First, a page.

Good News in Iraq:
NOVEMBER ATTACKS IN IRAQ LOWEST Since 2003
It's Good News When Even Good News isn't News Anymore
Outside of a few high-profile bombings targeted at public confidence, attacks in November fell to their lowest monthly level since the Iraq war began.
Lt. Gen. Lloyd Austin, the No. 2 U.S. commander here, blamed al-Qaida in Iraq for a spate of bombings that has killed nearly 50 people in Baghdad and elsewhere since Monday. The blasts took place despite an 80 percent drop in attacks nationwide since March, Austin said.
At least 33 people were killed and dozens wounded in multiple bombings Monday against Iraqi security forces in Baghdad and Mosul. Another 15 died in blasts Tuesday in the northern cities of Mosul and Tal Afar and in the southern city of Iskandariyah.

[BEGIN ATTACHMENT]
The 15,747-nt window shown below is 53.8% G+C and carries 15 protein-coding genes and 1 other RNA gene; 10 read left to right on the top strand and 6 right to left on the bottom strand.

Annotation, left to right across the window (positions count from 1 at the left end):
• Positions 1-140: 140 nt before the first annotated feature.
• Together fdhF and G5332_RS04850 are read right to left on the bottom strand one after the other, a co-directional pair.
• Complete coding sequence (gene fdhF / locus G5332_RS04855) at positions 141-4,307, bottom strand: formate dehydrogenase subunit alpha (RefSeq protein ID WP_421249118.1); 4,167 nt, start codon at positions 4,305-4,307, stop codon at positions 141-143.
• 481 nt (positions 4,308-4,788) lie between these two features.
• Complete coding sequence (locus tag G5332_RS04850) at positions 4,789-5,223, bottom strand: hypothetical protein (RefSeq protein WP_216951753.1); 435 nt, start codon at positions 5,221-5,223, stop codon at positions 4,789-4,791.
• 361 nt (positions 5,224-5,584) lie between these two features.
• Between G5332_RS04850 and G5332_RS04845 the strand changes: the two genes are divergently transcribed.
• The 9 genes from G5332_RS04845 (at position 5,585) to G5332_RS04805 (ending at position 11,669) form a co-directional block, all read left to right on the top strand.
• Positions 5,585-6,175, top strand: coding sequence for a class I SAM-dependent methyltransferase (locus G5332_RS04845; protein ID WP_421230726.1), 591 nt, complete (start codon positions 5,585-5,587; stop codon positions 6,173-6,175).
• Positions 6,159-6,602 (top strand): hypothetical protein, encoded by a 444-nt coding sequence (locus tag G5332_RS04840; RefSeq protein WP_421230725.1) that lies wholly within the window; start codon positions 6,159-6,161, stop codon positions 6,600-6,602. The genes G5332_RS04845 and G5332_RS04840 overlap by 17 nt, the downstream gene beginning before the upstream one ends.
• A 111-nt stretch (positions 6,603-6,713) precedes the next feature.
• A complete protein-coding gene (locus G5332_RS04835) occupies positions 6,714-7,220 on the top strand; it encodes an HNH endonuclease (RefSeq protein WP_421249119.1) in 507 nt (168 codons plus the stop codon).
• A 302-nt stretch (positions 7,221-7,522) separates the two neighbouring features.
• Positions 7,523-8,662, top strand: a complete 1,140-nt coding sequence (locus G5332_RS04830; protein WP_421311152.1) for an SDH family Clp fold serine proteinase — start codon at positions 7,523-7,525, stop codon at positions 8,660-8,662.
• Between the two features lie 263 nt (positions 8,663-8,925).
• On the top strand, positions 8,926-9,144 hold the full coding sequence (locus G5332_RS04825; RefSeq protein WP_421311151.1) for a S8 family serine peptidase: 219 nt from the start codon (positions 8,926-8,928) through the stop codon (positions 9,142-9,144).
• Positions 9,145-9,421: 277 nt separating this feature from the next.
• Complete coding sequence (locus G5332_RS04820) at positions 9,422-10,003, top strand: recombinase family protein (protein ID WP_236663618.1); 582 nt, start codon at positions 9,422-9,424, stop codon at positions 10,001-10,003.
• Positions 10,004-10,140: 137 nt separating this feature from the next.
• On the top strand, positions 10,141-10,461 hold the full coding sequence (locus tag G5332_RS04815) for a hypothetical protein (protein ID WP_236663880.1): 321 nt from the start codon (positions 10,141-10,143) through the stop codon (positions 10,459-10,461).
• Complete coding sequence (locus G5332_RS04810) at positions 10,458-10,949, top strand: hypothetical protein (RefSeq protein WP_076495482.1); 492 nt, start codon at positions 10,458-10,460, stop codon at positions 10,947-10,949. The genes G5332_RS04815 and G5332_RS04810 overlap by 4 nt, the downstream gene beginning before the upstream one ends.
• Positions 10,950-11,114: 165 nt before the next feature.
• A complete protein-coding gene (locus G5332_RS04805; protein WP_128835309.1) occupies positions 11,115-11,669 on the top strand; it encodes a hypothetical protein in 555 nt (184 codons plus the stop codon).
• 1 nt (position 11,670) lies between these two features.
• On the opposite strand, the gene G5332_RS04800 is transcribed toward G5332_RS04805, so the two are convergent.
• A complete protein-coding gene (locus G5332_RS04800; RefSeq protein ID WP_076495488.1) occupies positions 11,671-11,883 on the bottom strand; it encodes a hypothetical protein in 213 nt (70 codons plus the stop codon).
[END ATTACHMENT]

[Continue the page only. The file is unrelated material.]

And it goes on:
One civilian was killed and five were wounded Wednesday when a magnetic bomb attached to a minibus went off as the vehicle was carrying Education Ministry employees to work in eastern Baghdad, police said.
Good news from Iraq was first sporadic, but has now become a constant over the last six months.
So much so that good news from Iraq is no longer much news at all.
by Mondo Frazier
image: dbkp file